On the Parkland Shooting, and why we should have hope

When I lived in Toronto, a policeman was killed on duty for the first time ever. Streets were closed in mourning to honor his life dedicated to the service of the city. I was shocked; I was born in a country where policemen did on duty every other day without even being mentioned in the news. I learned that we are in charge of engineering the status quo of the countries we live in.

I’m a legal resident of the USA, but I’m not a citizen. Because of that, I often stay outside of the political landscape, but the reality is that I can‘t morally afford to do so anymore: I have two children going to school here everyday, and although they are young enough not to know about this last episodes of violence, they are growing up in this country, and will soon be aware of the risk.

As I watched the news, I kept thinking what was the best way to explain the story to my eldest, and could almost hear him question me by asking; ‘But if this happens all the time, how come no one is doing anything to stop it?’

I’m humbled to realize that it’s the affected children taking over this dialogue, and organizing themselves to bring upon THEIR generation the changes that OUR generation proved useless to accomplish.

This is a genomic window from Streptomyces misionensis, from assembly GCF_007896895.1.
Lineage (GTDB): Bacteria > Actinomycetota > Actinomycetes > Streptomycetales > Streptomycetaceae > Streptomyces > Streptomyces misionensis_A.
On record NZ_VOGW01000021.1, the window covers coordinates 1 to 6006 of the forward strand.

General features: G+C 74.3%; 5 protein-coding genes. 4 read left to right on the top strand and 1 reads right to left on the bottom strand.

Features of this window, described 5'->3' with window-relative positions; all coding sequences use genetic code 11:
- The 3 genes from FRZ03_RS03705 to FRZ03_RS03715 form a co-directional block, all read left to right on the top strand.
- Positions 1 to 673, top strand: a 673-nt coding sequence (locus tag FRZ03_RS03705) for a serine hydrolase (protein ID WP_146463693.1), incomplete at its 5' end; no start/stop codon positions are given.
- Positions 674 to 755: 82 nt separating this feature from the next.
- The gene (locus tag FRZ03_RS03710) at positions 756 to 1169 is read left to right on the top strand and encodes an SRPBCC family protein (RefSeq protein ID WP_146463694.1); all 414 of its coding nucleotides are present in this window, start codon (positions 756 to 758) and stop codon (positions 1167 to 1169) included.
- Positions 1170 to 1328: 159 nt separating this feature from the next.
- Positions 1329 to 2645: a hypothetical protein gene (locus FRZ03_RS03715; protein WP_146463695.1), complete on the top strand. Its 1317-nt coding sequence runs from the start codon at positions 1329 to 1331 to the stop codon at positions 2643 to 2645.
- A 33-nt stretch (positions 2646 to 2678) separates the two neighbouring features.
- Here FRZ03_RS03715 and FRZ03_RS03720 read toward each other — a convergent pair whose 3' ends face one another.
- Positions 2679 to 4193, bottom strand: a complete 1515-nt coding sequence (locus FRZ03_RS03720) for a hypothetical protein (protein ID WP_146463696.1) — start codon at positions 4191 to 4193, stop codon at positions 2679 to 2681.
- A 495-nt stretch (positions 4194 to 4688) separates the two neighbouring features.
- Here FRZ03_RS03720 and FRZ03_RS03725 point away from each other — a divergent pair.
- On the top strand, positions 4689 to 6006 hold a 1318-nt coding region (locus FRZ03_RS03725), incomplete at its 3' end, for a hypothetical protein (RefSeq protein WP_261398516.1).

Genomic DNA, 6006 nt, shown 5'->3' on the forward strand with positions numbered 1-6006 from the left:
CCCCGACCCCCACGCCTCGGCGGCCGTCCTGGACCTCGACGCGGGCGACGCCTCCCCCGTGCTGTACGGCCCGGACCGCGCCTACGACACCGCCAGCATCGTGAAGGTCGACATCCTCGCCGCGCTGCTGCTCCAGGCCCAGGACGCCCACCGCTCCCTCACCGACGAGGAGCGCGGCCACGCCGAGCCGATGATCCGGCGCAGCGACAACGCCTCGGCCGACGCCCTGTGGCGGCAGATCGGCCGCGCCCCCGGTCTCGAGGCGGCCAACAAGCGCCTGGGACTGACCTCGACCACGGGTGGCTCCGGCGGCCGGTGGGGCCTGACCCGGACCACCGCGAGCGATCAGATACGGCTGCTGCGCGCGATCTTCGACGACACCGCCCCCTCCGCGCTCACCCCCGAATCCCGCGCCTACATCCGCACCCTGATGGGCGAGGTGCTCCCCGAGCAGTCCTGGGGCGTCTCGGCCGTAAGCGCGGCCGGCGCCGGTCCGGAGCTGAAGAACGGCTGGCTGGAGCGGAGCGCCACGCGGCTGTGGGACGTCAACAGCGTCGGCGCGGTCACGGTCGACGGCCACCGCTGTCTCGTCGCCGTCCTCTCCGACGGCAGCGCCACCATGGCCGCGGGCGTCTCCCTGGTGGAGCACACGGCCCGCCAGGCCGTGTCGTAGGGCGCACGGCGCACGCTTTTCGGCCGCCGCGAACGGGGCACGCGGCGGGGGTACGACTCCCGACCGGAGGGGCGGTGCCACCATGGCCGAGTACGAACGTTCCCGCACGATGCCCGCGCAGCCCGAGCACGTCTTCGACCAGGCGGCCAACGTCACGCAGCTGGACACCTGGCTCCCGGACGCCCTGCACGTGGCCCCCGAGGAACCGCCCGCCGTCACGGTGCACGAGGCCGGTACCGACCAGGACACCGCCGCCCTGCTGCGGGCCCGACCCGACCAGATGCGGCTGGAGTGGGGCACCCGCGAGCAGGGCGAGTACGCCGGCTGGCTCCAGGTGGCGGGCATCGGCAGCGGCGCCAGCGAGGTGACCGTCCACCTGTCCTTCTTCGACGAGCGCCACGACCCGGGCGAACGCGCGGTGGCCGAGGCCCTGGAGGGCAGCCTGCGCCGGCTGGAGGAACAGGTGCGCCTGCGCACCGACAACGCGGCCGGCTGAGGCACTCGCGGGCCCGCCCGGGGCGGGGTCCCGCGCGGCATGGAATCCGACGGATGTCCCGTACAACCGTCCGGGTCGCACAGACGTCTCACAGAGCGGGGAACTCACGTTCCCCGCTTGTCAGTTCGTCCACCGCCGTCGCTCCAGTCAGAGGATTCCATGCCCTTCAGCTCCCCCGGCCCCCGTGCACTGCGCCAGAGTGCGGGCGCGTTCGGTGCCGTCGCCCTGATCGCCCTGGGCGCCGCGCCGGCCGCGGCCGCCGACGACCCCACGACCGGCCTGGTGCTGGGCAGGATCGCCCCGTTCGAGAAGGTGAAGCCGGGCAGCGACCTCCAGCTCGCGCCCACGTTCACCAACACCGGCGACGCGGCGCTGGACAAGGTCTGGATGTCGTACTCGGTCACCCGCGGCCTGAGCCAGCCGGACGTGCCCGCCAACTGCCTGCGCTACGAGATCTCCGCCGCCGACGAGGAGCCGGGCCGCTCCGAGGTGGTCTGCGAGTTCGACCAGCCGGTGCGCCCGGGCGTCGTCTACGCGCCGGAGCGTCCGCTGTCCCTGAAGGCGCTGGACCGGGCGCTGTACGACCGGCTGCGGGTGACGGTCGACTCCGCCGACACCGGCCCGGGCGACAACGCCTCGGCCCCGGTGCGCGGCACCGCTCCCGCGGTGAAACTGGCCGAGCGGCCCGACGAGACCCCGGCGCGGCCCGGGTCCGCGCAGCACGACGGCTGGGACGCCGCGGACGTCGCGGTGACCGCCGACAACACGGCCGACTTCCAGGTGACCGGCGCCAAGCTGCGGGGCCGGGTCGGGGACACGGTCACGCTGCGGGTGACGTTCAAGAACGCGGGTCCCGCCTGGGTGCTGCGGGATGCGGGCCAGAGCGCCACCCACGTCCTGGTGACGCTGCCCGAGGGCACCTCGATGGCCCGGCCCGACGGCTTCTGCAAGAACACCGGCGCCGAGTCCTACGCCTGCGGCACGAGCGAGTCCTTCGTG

Twelve is the number of incidents involving threats and weapons at schools in the USA since the shooting at Parkland, Florida, one scarier than the other. After Sandy Hook, more than 400 people have been shot in over 200 school shootings.

It’s time to take a stand. An organized march it taking place on March 24th. There can’t be civilization without conscience.

Title borrowed from Coco Capitain’s campaign for GUCCI.

Pictures by Celia D. Luna.

Outfit: Felder Felder at The Mandarin Oriental Miami.

Talk to me!

This site uses Akismet to reduce spam. Learn how your comment data is processed.